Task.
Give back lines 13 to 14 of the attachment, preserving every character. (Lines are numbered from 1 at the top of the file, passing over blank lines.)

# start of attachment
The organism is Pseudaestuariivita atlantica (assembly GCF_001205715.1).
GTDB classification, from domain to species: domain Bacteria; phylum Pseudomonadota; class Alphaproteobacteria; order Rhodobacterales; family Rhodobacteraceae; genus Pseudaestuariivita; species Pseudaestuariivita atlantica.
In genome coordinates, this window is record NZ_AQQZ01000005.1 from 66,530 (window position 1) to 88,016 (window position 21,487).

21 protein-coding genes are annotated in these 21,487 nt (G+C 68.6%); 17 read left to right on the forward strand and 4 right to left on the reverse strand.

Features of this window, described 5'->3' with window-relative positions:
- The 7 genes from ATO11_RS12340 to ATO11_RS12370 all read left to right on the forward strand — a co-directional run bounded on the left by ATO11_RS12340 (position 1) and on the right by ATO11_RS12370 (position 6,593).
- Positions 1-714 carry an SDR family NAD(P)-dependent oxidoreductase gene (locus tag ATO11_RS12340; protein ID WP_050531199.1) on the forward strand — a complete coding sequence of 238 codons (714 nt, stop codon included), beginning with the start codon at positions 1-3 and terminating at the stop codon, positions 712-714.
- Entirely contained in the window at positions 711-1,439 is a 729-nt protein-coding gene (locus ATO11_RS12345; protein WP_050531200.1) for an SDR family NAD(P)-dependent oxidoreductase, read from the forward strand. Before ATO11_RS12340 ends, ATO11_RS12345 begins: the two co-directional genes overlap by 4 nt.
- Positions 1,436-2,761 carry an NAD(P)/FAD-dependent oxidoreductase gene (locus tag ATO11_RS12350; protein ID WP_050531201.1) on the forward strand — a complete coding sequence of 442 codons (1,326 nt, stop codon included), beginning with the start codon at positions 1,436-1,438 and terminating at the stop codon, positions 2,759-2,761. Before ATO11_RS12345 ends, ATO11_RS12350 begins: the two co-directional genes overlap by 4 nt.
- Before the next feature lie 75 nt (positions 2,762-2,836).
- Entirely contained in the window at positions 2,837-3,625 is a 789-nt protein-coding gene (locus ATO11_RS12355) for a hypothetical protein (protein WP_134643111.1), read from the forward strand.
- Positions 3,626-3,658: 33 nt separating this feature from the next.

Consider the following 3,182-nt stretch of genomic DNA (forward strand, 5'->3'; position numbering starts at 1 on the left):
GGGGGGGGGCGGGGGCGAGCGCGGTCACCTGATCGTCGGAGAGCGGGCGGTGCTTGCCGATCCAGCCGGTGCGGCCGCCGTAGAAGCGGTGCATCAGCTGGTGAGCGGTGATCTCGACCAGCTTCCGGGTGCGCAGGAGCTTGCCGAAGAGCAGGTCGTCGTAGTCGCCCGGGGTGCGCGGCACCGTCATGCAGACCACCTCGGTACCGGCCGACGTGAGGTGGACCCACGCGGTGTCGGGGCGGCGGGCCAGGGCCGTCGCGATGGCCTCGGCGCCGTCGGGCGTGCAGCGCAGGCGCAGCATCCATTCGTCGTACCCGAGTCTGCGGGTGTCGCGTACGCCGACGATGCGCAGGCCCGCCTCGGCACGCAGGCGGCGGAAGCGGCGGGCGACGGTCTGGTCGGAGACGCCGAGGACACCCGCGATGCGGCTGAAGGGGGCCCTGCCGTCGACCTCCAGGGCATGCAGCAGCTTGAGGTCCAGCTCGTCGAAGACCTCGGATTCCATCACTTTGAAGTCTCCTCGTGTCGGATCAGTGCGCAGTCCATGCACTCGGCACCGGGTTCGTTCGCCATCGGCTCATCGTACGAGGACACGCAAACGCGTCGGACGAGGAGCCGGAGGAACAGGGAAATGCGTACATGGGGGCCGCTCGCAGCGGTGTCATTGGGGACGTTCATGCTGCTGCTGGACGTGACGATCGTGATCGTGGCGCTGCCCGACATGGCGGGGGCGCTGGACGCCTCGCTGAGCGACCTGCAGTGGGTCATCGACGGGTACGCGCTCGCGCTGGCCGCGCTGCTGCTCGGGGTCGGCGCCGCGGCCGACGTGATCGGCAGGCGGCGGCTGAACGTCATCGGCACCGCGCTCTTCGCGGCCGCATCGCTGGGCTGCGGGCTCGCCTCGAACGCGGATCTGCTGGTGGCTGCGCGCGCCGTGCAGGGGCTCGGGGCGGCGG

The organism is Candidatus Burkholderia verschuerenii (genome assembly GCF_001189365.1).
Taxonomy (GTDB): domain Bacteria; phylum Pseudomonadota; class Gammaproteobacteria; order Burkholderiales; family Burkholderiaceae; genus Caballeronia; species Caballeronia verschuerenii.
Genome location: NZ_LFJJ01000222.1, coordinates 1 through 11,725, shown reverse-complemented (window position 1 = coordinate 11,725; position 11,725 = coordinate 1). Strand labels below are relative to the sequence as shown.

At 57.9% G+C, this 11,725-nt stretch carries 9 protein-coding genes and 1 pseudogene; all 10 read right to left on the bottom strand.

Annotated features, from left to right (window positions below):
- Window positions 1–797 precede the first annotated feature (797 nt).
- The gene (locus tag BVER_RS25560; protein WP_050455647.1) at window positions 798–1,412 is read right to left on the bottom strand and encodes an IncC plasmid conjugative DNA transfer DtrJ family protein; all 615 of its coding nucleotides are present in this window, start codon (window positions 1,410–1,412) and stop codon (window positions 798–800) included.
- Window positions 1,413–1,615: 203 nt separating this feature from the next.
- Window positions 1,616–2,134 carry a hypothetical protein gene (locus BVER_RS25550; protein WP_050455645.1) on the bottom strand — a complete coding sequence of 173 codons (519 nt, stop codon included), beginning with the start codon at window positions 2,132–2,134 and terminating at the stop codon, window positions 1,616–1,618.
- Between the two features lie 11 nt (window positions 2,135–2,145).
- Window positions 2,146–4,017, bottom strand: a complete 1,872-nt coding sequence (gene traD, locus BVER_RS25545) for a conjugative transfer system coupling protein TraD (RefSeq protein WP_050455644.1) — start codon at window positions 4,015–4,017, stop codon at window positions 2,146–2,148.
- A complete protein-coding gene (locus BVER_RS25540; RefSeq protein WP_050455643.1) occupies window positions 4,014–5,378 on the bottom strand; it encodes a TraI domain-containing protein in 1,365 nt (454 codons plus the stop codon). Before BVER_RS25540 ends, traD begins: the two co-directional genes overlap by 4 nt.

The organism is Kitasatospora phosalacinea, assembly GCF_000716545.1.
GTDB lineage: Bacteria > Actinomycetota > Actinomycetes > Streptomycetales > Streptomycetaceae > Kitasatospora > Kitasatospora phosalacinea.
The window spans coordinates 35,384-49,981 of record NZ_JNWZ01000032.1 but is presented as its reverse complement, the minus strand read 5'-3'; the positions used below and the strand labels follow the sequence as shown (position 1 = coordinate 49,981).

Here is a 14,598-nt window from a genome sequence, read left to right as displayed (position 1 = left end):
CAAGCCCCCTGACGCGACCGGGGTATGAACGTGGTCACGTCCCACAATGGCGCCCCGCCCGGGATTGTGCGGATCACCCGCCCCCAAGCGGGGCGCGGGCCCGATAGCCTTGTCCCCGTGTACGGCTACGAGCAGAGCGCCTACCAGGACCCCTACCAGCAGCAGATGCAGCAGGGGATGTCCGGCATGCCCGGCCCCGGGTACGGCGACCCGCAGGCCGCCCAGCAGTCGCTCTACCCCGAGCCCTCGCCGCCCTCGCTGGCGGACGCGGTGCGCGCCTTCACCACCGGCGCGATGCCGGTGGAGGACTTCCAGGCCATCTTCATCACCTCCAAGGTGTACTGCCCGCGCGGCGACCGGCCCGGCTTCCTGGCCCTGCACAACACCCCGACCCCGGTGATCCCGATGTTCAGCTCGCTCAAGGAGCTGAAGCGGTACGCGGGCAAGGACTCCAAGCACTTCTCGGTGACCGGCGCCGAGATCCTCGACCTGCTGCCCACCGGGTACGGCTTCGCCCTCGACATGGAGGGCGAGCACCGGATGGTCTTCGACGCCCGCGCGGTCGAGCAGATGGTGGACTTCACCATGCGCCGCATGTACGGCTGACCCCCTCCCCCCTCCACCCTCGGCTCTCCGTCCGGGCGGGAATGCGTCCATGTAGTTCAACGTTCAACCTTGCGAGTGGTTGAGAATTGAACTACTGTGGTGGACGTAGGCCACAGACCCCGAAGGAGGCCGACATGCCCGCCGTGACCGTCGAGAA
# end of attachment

Consider the following 3,182-nt stretch of genomic DNA (forward strand, 5'->3'; position numbering starts at 1 on the left):
GGGGGGGGGCGGGGGCGAGCGCGGTCACCTGATCGTCGGAGAGCGGGCGGTGCTTGCCGATCCAGCCGGTGCGGCCGCCGTAGAAGCGGTGCATCAGCTGGTGAGCGGTGATCTCGACCAGCTTCCGGGTGCGCAGGAGCTTGCCGAAGAGCAGGTCGTCGTAGTCGCCCGGGGTGCGCGGCACCGTCATGCAGACCACCTCGGTACCGGCCGACGTGAGGTGGACCCACGCGGTGTCGGGGCGGCGGGCCAGGGCCGTCGCGATGGCCTCGGCGCCGTCGGGCGTGCAGCGCAGGCGCAGCATCCATTCGTCGTACCCGAGTCTGCGGGTGTCGCGTACGCCGACGATGCGCAGGCCCGCCTCGGCACGCAGGCGGCGGAAGCGGCGGGCGACGGTCTGGTCGGAGACGCCGAGGACACCCGCGATGCGGCTGAAGGGGGCCCTGCCGTCGACCTCCAGGGCATGCAGCAGCTTGAGGTCCAGCTCGTCGAAGACCTCGGATTCCATCACTTTGAAGTCTCCTCGTGTCGGATCAGTGCGCAGTCCATGCACTCGGCACCGGGTTCGTTCGCCATCGGCTCATCGTACGAGGACACGCAAACGCGTCGGACGAGGAGCCGGAGGAACAGGGAAATGCGTACATGGGGGCCGCTCGCAGCGGTGTCATTGGGGACGTTCATGCTGCTGCTGGACGTGACGATCGTGATCGTGGCGCTGCCCGACATGGCGGGGGCGCTGGACGCCTCGCTGAGCGACCTGCAGTGGGTCATCGACGGGTACGCGCTCGCGCTGGCCGCGCTGCTGCTCGGGGTCGGCGCCGCGGCCGACGTGATCGGCAGGCGGCGGCTGAACGTCATCGGCACCGCGCTCTTCGCGGCCGCATCGCTGGGCTGCGGGCTCGCCTCGAACGCGGATCTGCTGGTGGCTGCGCGCGCCGTGCAGGGGCTCGGGGCGGCGG